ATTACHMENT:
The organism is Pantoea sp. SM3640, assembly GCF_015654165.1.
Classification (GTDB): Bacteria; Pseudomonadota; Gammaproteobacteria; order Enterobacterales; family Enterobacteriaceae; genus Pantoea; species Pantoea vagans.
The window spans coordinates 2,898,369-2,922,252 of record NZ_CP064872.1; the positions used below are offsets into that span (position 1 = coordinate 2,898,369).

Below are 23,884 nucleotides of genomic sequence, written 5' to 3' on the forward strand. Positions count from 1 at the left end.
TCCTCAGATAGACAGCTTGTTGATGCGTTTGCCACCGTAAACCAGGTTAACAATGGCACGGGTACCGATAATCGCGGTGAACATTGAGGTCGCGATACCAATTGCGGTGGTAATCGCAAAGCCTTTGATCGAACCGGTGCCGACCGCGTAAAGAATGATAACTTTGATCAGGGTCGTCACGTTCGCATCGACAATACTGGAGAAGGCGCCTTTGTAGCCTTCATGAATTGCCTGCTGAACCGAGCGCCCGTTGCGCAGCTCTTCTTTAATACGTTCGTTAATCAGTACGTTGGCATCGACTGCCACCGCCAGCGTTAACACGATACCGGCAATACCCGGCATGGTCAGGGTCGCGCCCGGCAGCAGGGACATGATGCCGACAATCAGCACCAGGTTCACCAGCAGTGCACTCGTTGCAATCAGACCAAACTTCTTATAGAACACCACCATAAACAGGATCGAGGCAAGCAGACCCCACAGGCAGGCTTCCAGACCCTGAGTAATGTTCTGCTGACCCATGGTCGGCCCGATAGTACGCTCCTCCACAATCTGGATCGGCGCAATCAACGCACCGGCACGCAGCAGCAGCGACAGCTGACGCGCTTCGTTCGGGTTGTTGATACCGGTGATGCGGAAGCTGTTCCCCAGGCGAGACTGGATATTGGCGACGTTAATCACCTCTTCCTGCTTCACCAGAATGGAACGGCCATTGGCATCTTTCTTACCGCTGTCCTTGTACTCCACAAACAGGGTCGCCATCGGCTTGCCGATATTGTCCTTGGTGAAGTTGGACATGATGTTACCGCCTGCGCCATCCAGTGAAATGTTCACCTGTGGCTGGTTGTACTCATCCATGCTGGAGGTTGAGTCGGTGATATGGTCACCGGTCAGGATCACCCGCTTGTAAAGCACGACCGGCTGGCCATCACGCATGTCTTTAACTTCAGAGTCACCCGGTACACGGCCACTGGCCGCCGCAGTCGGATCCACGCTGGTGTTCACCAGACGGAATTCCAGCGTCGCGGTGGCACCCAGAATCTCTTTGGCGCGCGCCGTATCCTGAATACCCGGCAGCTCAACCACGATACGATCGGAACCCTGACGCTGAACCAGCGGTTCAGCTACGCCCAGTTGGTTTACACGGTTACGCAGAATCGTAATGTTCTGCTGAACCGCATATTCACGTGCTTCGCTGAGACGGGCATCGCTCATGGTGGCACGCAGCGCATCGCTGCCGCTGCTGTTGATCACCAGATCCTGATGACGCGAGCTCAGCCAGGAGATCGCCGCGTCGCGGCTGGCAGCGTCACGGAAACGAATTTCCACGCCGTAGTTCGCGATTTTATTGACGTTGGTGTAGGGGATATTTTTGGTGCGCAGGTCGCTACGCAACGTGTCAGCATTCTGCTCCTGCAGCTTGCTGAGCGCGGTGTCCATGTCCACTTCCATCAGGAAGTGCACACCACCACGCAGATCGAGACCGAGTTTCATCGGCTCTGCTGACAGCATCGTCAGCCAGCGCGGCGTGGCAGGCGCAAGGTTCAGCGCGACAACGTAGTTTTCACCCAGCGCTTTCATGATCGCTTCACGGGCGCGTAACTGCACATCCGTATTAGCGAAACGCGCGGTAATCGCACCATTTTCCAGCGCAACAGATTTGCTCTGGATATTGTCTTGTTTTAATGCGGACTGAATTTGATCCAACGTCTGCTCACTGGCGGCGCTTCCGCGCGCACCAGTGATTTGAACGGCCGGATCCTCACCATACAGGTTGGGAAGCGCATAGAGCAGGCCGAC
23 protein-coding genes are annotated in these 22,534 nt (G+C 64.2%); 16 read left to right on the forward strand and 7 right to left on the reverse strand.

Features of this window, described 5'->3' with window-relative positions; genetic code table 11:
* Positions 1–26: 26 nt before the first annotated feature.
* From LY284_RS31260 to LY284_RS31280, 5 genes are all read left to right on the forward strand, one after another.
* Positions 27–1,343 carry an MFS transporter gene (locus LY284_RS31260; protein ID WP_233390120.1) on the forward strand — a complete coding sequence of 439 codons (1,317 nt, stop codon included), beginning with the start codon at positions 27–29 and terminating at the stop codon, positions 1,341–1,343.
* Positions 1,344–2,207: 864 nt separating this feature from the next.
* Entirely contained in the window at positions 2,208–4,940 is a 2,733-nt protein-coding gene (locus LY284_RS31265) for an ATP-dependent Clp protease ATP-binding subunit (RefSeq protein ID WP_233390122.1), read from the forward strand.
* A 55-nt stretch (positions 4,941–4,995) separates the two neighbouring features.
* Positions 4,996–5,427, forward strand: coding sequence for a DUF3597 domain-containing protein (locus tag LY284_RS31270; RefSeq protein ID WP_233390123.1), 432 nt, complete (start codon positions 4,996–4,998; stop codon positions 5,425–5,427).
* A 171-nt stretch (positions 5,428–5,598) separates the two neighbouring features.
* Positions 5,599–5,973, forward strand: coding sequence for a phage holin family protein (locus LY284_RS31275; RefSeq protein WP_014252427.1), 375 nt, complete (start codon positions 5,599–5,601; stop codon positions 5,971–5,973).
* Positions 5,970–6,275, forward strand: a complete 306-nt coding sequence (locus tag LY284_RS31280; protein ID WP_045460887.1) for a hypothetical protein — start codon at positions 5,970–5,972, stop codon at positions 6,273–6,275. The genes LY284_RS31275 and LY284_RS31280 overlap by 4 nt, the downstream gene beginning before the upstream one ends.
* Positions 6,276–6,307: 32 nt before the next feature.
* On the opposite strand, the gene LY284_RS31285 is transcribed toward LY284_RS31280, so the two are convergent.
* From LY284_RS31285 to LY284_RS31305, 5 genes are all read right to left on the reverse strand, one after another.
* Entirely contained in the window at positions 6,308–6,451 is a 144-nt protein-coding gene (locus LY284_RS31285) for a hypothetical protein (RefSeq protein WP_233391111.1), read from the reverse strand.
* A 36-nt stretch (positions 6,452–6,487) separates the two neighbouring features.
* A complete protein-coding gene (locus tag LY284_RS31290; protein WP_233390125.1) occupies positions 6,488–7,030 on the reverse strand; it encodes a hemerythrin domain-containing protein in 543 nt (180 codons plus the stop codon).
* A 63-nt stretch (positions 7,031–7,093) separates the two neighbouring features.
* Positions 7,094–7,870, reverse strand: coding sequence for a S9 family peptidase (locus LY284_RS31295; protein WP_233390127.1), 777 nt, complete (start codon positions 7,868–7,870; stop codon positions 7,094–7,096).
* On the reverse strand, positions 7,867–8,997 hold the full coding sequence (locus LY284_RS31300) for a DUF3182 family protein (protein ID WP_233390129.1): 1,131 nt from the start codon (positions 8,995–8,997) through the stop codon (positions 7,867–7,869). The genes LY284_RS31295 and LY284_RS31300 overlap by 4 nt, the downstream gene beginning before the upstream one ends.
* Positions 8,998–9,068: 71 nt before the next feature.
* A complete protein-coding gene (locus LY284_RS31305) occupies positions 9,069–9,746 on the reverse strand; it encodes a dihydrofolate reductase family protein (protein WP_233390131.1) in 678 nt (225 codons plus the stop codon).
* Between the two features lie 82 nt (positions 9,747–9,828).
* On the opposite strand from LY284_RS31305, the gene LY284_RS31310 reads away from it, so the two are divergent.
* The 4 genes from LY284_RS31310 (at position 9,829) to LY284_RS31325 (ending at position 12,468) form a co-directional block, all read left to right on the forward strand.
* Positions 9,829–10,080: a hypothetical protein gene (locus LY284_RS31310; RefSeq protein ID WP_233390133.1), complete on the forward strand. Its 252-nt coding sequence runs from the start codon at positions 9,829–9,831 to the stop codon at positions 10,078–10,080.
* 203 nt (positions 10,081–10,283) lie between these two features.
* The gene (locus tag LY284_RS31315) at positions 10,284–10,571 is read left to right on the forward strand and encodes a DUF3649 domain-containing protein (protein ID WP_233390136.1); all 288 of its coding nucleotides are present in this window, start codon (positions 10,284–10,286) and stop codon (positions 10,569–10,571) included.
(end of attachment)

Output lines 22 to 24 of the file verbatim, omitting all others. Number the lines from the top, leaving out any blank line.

* A 36-nt stretch (positions 6,452–6,487) separates the two neighbouring features.
* A complete protein-coding gene (locus tag LY284_RS31290; protein WP_233390125.1) occupies positions 6,488–7,030 on the reverse strand; it encodes a hemerythrin domain-containing protein in 543 nt (180 codons plus the stop codon).
* A 63-nt stretch (positions 7,031–7,093) separates the two neighbouring features.